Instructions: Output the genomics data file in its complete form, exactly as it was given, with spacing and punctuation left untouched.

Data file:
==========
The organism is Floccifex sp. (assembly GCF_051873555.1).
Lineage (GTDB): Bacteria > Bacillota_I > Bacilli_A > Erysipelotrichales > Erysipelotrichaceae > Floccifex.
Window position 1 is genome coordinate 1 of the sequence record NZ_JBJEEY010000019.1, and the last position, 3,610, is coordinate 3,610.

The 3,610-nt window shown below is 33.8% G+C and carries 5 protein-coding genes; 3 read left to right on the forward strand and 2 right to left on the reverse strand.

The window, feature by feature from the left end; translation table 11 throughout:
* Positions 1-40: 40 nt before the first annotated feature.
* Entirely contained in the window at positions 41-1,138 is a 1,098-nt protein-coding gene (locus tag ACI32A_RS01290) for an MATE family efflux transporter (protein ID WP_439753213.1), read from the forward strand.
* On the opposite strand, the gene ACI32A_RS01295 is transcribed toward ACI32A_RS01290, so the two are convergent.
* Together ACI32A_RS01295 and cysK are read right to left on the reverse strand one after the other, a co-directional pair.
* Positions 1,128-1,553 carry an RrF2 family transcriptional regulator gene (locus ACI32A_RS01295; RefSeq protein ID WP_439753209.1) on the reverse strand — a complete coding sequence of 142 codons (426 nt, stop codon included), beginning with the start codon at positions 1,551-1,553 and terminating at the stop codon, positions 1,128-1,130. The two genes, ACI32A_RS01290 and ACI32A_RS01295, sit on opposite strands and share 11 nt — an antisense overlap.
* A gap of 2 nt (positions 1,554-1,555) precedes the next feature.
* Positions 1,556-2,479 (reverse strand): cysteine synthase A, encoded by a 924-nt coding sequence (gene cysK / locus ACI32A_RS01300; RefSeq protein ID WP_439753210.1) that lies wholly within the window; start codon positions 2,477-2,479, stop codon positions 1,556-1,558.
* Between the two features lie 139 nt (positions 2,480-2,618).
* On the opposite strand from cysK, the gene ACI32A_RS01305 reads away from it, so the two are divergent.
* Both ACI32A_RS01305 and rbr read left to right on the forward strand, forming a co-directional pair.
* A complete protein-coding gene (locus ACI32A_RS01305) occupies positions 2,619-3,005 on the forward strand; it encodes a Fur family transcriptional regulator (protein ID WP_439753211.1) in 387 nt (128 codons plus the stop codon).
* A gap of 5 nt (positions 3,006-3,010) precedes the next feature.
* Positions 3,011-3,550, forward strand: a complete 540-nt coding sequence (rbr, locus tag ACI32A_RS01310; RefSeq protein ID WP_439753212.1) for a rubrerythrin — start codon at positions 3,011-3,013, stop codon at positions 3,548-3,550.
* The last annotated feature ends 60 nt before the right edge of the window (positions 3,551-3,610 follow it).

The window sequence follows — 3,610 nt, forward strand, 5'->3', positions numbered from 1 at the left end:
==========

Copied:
The organism is Floccifex sp. (assembly GCF_051873555.1).
Lineage (GTDB): Bacteria > Bacillota_I > Bacilli_A > Erysipelotrichales > Erysipelotrichaceae > Floccifex.
Window position 1 is genome coordinate 1 of the sequence record NZ_JBJEEY010000019.1, and the last position, 3,610, is coordinate 3,610.

The 3,610-nt window shown below is 33.8% G+C and carries 5 protein-coding genes; 3 read left to right on the forward strand and 2 right to left on the reverse strand.

The window, feature by feature from the left end; translation table 11 throughout:
* Positions 1-40: 40 nt before the first annotated feature.
* Entirely contained in the window at positions 41-1,138 is a 1,098-nt protein-coding gene (locus tag ACI32A_RS01290) for an MATE family efflux transporter (protein ID WP_439753213.1), read from the forward strand.
* On the opposite strand, the gene ACI32A_RS01295 is transcribed toward ACI32A_RS01290, so the two are convergent.
* Together ACI32A_RS01295 and cysK are read right to left on the reverse strand one after the other, a co-directional pair.
* Positions 1,128-1,553 carry an RrF2 family transcriptional regulator gene (locus ACI32A_RS01295; RefSeq protein ID WP_439753209.1) on the reverse strand — a complete coding sequence of 142 codons (426 nt, stop codon included), beginning with the start codon at positions 1,551-1,553 and terminating at the stop codon, positions 1,128-1,130. The two genes, ACI32A_RS01290 and ACI32A_RS01295, sit on opposite strands and share 11 nt — an antisense overlap.
* A gap of 2 nt (positions 1,554-1,555) precedes the next feature.
* Positions 1,556-2,479 (reverse strand): cysteine synthase A, encoded by a 924-nt coding sequence (gene cysK / locus ACI32A_RS01300; RefSeq protein ID WP_439753210.1) that lies wholly within the window; start codon positions 2,477-2,479, stop codon positions 1,556-1,558.
* Between the two features lie 139 nt (positions 2,480-2,618).
* On the opposite strand from cysK, the gene ACI32A_RS01305 reads away from it, so the two are divergent.
* Both ACI32A_RS01305 and rbr read left to right on the forward strand, forming a co-directional pair.
* A complete protein-coding gene (locus ACI32A_RS01305) occupies positions 2,619-3,005 on the forward strand; it encodes a Fur family transcriptional regulator (protein ID WP_439753211.1) in 387 nt (128 codons plus the stop codon).
* A gap of 5 nt (positions 3,006-3,010) precedes the next feature.
* Positions 3,011-3,550, forward strand: a complete 540-nt coding sequence (rbr, locus tag ACI32A_RS01310; RefSeq protein ID WP_439753212.1) for a rubrerythrin — start codon at positions 3,011-3,013, stop codon at positions 3,548-3,550.
* The last annotated feature ends 60 nt before the right edge of the window (positions 3,551-3,610 follow it).

The window sequence follows — 3,610 nt, forward strand, 5'->3', positions numbered from 1 at the left end: